Acknowledging the accepted team behavioral structure through project team norms is a recommended practice for Information Technology (IT) projects. The purpose of project team norms is to enable project team members to mutually develop and agree upon the professional and behavioral expectations of how their team will function to achieve its best performance for the project.
Define the set of assumptions, guidelines, and expectations held by the members of the project team about the kinds of behaviors that are expected within the project
Provide the basis of measurement for the personal and intra-team performance of project team members compared to company, business unit, and project team expectations
Provides the acknowledgment of known team "rules" that help guide the individual project team member's professional and behavioral performance
Provides a Total Quality participative process for developing consistent expectations of performance for the project team as a team
Enables the project manager to manage, direct, and measure individual and team performance
The project team norms document and updates should be filed in the project notebook.
The periodic project team review of team norms to ensure continued applicability and awareness should have changes or additions documented and distributed to all project team members.
Project Team Norms Process
Project team norms are defined as the set of assumptions, guidelines, and expectations held by the members of a team about what kinds of behaviors are considered good/bad, appropriate/inappropriate and allowed/not allowed.
The key learning points for the project team are that an effective team has behavioral patterns or norms that are:
Set by those affected
Open to all of the team for examination and change
Must fit the reality of the project organization.
Norms have often not been discussed openly or documented clearly. However, team members are expected to follow the expectations of team behavior. Thus, this lack of discussion and documentation often causes problems in matching actual to expected behavior.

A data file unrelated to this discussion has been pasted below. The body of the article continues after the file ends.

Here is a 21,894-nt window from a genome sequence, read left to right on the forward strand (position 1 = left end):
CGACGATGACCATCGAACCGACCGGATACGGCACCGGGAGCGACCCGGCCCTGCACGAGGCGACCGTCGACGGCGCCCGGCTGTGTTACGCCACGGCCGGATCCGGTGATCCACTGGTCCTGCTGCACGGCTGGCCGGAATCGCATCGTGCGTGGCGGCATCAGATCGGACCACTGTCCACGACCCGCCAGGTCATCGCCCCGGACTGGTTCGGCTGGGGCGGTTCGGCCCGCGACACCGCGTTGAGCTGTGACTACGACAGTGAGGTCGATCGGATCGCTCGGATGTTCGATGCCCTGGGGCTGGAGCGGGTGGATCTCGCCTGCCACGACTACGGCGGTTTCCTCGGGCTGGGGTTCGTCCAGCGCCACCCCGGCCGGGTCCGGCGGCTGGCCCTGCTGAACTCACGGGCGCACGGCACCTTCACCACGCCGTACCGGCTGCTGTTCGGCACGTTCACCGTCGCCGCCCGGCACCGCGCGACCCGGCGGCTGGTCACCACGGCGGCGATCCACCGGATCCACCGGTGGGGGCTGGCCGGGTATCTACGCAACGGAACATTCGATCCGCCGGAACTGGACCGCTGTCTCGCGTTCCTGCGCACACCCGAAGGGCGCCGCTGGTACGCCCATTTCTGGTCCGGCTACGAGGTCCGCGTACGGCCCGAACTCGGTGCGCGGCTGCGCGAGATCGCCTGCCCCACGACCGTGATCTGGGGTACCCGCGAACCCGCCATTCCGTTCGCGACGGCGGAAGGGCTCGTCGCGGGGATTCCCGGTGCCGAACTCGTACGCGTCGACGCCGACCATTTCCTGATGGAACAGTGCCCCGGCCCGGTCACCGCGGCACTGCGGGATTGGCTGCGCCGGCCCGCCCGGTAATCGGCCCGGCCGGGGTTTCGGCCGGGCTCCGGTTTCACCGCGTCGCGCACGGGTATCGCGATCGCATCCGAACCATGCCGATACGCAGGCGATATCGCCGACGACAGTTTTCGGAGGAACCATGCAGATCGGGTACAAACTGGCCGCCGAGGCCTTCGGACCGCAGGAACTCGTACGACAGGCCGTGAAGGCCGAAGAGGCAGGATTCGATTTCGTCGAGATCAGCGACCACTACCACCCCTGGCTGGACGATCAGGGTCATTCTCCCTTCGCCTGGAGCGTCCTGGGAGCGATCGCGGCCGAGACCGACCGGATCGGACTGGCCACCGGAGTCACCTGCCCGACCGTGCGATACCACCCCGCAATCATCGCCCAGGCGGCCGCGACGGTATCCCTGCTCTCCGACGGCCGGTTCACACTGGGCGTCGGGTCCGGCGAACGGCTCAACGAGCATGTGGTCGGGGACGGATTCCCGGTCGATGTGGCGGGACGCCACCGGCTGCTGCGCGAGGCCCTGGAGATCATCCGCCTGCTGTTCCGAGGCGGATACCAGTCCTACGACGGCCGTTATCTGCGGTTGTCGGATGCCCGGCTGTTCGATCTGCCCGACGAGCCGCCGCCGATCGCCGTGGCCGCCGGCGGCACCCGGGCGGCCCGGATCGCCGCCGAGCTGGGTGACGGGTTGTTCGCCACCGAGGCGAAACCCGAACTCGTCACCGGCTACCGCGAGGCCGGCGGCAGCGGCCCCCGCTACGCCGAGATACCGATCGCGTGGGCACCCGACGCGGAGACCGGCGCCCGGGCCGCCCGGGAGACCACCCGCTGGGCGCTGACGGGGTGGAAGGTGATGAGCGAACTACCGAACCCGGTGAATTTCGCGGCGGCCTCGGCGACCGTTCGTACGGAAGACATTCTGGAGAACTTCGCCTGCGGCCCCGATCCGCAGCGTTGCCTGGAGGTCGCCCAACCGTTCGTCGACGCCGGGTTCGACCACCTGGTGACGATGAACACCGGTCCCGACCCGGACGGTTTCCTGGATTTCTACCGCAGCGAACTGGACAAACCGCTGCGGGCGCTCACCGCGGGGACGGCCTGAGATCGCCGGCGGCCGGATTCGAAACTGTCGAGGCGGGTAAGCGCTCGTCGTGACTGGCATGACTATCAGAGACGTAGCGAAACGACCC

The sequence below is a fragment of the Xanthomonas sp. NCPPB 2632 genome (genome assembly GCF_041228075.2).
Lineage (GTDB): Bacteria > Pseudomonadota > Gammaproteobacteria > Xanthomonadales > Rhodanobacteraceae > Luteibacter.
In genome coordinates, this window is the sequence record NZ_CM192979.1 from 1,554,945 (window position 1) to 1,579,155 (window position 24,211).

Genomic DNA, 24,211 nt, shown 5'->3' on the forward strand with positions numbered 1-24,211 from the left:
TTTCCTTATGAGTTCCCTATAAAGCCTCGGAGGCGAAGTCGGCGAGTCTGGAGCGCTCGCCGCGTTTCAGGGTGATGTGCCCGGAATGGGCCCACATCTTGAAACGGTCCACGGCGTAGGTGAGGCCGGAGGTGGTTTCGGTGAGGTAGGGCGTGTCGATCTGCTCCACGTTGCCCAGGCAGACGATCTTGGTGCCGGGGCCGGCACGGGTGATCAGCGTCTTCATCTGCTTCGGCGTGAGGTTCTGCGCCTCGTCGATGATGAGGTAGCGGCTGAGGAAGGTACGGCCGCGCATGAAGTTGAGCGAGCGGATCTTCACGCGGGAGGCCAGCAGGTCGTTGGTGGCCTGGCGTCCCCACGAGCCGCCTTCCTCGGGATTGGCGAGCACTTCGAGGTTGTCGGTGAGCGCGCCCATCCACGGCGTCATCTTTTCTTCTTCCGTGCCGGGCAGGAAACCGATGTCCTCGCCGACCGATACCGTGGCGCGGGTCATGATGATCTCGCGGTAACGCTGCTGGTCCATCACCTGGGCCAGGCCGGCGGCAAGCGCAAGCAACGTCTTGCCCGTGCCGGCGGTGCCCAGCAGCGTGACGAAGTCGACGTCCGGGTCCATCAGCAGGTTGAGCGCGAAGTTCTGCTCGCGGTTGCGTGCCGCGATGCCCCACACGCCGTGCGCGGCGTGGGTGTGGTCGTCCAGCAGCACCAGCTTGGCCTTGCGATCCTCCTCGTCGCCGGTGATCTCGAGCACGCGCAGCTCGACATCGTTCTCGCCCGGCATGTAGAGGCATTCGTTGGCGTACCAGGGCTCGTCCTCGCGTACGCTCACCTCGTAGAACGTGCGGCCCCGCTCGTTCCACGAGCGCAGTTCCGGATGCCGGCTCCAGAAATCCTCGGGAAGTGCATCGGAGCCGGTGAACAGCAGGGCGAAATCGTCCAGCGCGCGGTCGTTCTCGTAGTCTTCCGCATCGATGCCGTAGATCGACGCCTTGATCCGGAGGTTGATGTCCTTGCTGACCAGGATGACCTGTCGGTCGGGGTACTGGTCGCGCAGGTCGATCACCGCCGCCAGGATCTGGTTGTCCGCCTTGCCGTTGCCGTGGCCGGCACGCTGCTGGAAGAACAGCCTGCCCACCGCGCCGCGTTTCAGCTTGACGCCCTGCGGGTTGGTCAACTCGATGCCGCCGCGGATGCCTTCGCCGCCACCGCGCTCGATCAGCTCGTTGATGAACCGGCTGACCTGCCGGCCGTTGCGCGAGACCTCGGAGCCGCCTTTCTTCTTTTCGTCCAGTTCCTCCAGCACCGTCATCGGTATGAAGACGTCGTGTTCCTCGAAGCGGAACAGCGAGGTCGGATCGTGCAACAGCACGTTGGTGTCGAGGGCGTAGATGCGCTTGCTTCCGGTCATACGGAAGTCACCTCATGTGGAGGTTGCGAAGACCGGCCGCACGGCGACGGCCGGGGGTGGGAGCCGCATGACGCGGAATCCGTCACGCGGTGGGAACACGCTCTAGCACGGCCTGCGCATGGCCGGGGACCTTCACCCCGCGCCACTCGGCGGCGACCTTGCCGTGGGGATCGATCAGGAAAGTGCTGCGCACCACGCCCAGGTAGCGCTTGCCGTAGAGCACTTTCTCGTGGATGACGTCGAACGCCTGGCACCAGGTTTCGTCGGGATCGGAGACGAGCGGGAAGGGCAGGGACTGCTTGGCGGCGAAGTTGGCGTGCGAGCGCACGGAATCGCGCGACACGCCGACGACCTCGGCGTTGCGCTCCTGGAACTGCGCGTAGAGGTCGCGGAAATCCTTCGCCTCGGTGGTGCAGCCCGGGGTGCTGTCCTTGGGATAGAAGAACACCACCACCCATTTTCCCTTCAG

Norms are a result from past experiences and critical incidents. They are usually grouped in two areas:
Explicit (i.e., visible) norms. Explicit norms are those norms that are well known, open and are verbalized or written down. This would include policies, procedures, guidelines, processes, or other formal communications telling people what is expected of them.
Implicit (i.e., invisible) norms. Implicit norms are those norms that are often unspoken expectations that people within an organization or a project team have of each other. This is illustrated by norms relating to dress code, speech, participation within the team, and work hours.
The process of defining and documenting project behavioral norms helps the project team function effectively by:
Defining by consensus the mutual expectations of individuals and the team
Building effective teaming in less time through the understanding and documentation of the set of team defined "rules"/expectations to work by
Documenting team expectations (i.e., the "plan") to measure "actual" performance against
Providing a document that communications the expectations of being on the team to new team members
Defining and documenting project team norms is most applicable to projects involving three or more members and lasting for at least several months. However, any project effort will benefit from a team agreement on the behavioral guidelines that are expected of the people individually and as a team.
Developing the Project Team Norms
The designated project manager should first review the project start-up process in the reference Guide. Then, as part of the preparation for early team building efforts, review the attached project team norms checklist.
The project manager would then plan a team building meeting shortly after selecting the core members of the project team. As a recommended approach, the project team norms are developed through brainstorming and participative discussion. The project manager or a trained outside person facilitates the team session.